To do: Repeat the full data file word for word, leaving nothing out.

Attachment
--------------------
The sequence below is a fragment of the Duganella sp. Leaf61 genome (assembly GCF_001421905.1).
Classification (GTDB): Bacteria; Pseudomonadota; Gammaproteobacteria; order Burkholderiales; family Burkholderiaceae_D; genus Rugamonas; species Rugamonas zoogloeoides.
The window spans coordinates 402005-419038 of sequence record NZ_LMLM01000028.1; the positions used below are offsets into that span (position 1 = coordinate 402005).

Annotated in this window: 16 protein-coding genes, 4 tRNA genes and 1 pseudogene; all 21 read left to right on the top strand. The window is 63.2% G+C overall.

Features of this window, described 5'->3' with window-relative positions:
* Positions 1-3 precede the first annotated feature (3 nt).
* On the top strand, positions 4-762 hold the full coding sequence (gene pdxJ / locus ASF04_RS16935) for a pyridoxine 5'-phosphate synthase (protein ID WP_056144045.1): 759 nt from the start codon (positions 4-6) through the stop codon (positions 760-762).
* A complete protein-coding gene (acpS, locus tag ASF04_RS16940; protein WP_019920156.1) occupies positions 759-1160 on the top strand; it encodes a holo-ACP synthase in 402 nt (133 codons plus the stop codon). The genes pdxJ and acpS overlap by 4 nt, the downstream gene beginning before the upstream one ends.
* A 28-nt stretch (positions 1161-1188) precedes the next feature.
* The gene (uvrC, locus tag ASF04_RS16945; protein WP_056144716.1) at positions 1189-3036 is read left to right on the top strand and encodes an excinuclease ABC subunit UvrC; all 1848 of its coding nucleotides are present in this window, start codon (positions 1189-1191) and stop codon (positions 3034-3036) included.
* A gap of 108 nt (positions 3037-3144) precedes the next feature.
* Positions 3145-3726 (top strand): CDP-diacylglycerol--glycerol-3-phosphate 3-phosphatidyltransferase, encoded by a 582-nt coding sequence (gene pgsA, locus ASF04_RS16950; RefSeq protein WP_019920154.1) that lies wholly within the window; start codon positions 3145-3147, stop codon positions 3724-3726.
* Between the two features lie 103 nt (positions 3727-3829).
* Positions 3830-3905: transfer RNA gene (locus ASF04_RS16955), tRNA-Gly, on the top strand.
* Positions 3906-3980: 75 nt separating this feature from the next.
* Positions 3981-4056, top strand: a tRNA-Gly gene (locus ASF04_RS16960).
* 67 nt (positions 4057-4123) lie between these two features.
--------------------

The sequence below is a fragment of the Duganella sp. Leaf61 genome (assembly GCF_001421905.1).
Classification (GTDB): Bacteria; Pseudomonadota; Gammaproteobacteria; order Burkholderiales; family Burkholderiaceae_D; genus Rugamonas; species Rugamonas zoogloeoides.
The window spans coordinates 402005-419038 of sequence record NZ_LMLM01000028.1; the positions used below are offsets into that span (position 1 = coordinate 402005).

Annotated in this window: 16 protein-coding genes, 4 tRNA genes and 1 pseudogene; all 21 read left to right on the top strand. The window is 63.2% G+C overall.

Features of this window, described 5'->3' with window-relative positions:
* Positions 1-3 precede the first annotated feature (3 nt).
* On the top strand, positions 4-762 hold the full coding sequence (gene pdxJ / locus ASF04_RS16935) for a pyridoxine 5'-phosphate synthase (protein ID WP_056144045.1): 759 nt from the start codon (positions 4-6) through the stop codon (positions 760-762).
* A complete protein-coding gene (acpS, locus tag ASF04_RS16940; protein WP_019920156.1) occupies positions 759-1160 on the top strand; it encodes a holo-ACP synthase in 402 nt (133 codons plus the stop codon). The genes pdxJ and acpS overlap by 4 nt, the downstream gene beginning before the upstream one ends.
* A 28-nt stretch (positions 1161-1188) precedes the next feature.
* The gene (uvrC, locus tag ASF04_RS16945; protein WP_056144716.1) at positions 1189-3036 is read left to right on the top strand and encodes an excinuclease ABC subunit UvrC; all 1848 of its coding nucleotides are present in this window, start codon (positions 1189-1191) and stop codon (positions 3034-3036) included.
* A gap of 108 nt (positions 3037-3144) precedes the next feature.
* Positions 3145-3726 (top strand): CDP-diacylglycerol--glycerol-3-phosphate 3-phosphatidyltransferase, encoded by a 582-nt coding sequence (gene pgsA, locus ASF04_RS16950; RefSeq protein WP_019920154.1) that lies wholly within the window; start codon positions 3145-3147, stop codon positions 3724-3726.
* Between the two features lie 103 nt (positions 3727-3829).
* Positions 3830-3905: transfer RNA gene (locus ASF04_RS16955), tRNA-Gly, on the top strand.
* Positions 3906-3980: 75 nt separating this feature from the next.
* Positions 3981-4056, top strand: a tRNA-Gly gene (locus ASF04_RS16960).
* 67 nt (positions 4057-4123) lie between these two features.